Writing up your notes after a user interview …

  • A brief description of the user being interviewed—the person’s background and anything interesting you’ve gained from the meet and greet
  • Core questions you’d like answered—some may be part of your discussion guide but these can also be new questions that carry over from previous interviews
  • Core frustrations or issues the user may face when interacting with the design or as part of using a product or service
  • “Wow” moments or positives—it’s easy to just note frustrations without prompting for the positive experiences
  • Quotes—these can be very revealing so it’s important to capture the emotion and stories to which these quotes may refer
  • Summary of 5–10 takeaways—after the session, what were the takeaways and keywords that capture the essence of the interview? What potential themes are forming from interview to interview that aid in writing an observations and insights summary
    https://www.optimalworkshop.com/blog/taking-better-notes-better-sensemaking/

my bias is further confirmed

Also, it’s not really ‘sharing’, is it. Because when you pay for something then that’s fundamentally not sharing, that is buying and selling. Which may be the fundamental principles of commerce.

https://www.theguardian.com/money/2016/jun/15/he-truth-about-working-for-deliveroo-uber-and-the-on-demand-economy

 

Leading Innovation: Process Is No Substitute

Leading Innovation: Process Is No Substitute – Ryan Jacoby, IDEO from NYU School of Engineering on Vimeo.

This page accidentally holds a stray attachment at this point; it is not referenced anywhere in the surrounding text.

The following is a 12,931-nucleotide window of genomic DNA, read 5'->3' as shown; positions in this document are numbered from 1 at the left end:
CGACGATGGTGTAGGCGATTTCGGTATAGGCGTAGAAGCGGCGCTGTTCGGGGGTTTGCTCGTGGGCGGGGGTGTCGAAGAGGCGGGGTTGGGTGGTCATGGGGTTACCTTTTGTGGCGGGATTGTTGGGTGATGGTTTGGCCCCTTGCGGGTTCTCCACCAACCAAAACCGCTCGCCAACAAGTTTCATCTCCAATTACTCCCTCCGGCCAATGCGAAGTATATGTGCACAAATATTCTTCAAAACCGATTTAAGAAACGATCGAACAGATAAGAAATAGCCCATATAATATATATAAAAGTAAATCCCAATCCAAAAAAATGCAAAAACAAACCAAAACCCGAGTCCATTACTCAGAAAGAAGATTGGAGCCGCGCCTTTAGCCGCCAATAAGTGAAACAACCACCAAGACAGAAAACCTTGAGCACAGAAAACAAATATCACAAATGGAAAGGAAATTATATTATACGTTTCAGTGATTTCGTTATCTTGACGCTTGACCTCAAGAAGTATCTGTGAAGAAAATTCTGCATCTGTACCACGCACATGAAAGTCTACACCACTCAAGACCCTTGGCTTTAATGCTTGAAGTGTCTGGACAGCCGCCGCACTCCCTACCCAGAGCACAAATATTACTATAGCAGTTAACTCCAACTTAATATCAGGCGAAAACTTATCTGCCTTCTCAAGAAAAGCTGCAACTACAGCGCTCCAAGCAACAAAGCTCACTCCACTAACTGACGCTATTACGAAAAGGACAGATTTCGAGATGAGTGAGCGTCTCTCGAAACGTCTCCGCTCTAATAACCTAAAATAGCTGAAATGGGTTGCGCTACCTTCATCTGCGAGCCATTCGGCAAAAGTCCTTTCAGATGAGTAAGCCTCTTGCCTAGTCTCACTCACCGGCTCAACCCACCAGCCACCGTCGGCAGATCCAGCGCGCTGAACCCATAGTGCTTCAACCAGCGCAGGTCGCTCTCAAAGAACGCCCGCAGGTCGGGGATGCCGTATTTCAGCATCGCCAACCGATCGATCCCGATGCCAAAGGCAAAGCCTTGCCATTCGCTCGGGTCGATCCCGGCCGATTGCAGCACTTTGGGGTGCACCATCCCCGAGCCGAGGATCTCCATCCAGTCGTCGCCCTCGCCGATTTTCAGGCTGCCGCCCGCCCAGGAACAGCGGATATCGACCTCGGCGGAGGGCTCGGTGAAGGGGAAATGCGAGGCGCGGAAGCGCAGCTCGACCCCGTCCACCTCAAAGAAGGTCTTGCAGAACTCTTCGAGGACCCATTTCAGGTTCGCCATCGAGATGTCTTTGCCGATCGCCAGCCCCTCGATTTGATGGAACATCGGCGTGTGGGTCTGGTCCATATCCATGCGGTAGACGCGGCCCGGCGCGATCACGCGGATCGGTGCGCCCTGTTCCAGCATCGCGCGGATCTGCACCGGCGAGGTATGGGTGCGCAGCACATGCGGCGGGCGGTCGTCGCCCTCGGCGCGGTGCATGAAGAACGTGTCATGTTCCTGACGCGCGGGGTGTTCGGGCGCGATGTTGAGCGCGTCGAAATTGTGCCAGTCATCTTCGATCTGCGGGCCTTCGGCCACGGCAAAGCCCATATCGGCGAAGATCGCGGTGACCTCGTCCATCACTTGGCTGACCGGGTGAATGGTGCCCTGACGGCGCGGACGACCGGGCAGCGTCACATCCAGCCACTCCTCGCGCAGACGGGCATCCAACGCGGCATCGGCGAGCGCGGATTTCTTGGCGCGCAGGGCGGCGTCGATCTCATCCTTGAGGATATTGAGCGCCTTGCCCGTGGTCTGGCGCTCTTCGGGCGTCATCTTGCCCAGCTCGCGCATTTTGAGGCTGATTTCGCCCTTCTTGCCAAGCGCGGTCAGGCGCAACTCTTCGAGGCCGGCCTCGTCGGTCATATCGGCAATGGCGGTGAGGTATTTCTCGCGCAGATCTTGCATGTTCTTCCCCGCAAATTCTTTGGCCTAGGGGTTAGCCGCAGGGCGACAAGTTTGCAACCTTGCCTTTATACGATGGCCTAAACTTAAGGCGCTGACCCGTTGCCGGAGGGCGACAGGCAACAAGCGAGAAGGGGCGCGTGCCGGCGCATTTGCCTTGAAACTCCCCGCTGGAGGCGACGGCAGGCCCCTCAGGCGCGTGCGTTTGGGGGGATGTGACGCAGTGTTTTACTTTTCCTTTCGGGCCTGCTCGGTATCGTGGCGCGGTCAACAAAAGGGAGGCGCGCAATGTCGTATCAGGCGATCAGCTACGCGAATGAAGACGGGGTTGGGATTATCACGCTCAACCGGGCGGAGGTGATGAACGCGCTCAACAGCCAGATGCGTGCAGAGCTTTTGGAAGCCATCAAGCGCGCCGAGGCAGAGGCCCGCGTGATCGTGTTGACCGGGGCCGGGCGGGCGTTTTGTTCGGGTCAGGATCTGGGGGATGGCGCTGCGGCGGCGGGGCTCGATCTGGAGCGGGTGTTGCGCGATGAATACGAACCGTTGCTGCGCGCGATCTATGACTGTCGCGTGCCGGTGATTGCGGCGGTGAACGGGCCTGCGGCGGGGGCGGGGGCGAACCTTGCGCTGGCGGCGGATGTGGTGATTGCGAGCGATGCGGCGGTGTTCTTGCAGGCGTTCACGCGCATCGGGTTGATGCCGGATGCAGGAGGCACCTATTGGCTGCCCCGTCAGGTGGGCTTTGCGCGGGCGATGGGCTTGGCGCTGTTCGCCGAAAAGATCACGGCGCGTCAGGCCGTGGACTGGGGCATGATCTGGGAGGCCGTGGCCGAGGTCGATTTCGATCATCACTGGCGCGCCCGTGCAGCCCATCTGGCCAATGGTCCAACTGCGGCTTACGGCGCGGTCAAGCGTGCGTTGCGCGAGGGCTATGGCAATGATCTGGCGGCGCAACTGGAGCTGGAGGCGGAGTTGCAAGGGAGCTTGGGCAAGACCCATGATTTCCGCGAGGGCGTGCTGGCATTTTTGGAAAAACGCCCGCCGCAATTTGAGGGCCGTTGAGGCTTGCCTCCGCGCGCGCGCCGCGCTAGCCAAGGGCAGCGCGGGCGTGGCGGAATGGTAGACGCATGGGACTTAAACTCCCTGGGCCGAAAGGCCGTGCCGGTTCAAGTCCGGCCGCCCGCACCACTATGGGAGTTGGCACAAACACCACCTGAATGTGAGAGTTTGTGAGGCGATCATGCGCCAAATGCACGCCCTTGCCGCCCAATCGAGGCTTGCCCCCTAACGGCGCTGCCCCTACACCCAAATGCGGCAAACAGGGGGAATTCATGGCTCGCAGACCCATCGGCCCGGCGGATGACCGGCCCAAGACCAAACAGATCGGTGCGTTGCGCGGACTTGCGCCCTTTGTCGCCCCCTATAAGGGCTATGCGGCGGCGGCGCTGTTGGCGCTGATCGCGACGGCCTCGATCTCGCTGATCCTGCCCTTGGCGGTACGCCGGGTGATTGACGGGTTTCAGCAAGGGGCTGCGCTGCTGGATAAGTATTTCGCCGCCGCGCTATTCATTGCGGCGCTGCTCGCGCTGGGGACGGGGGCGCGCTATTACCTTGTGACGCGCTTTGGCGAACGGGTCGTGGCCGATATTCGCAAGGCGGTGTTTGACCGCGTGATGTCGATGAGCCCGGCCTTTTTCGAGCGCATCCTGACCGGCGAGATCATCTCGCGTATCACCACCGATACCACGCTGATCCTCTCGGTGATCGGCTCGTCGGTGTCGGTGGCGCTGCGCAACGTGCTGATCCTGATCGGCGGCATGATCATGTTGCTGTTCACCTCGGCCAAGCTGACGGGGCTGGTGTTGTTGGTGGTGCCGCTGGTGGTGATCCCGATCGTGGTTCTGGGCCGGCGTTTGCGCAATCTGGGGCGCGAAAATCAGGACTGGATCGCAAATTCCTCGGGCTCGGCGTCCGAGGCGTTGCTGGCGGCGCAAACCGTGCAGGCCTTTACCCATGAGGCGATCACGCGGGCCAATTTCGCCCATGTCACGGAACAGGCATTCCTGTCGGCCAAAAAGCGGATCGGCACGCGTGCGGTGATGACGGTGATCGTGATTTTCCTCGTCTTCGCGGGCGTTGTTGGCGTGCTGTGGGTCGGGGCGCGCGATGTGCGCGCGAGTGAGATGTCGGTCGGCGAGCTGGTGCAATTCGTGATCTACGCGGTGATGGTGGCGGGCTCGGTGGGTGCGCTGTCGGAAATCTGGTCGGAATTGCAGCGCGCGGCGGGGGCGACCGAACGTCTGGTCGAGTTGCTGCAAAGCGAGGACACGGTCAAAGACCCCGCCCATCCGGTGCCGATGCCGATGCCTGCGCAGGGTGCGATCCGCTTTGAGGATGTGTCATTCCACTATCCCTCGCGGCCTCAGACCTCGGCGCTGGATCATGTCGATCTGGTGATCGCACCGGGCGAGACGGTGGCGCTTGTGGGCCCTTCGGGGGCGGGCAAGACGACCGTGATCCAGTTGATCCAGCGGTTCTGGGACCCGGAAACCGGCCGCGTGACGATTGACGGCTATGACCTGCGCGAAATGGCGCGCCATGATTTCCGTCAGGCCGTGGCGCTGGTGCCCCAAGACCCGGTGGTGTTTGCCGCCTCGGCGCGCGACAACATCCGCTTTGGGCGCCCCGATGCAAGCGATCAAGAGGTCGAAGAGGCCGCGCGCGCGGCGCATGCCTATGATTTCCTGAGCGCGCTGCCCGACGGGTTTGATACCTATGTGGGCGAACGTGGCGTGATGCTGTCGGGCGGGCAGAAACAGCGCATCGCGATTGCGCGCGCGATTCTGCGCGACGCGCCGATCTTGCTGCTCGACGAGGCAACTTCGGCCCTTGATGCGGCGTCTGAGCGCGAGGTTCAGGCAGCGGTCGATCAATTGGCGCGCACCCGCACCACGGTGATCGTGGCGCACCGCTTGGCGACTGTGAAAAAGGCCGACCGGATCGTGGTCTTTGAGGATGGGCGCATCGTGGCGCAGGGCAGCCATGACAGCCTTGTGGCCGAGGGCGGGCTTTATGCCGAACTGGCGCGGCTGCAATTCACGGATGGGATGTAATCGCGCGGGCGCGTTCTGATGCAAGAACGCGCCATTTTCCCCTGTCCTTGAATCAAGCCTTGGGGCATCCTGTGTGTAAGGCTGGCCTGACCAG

“Process is super important, but it’s not enough … you have got to learn the process, you have to execute the process but in that you have to lead within the process … Innovation is fundamentally a human endeavour.”

“Business people understand process … it can set up a false sense of security in relation to these human problems … ”

 

 

Team culture

Team culture is something you invariably end up learning a bit about, if you’re working on an idea that might be a product that needs a few different lenses to validate whether it has legs, or one leg, or half a leg, or is just some funny-lookin’ football.

At the centre of all of that team culture stuff that I’ve read and workshopped and what-not is trust (I think).

Here’s a pretty fantastic article about what Google found when it looked at effective teams. Spoiler: psychological safety. Kinda trust, right.

Anyway, today I encountered, for the first time, a team member who lied to my face. That’s a kick in the teeth for trusting the people you work with.

At the moment I’m going to take the high road and think about it as a symptom of a “not quite there yet” team culture. And think about what I can do in terms of improving the situation.

Random thoughts on design ‘leadership’

Leadership is not, in my opinion, a synonym for management.

In some of the places I’ve worked the leaders and the managers are sometimes the same people, but sometimes not. (And, by the way, that’s ok. Management is an important function, in itself.)

You don’t need to be the greatest designer in the world to be the greatest design leader – these things are two different things. They’re not synonyms.

As a design leader, asking (sometimes provocative) questions is more useful in the long run than providing definitive answers.

And here’s some really nice slides from Cameron Rogers, the UX leader at Seek.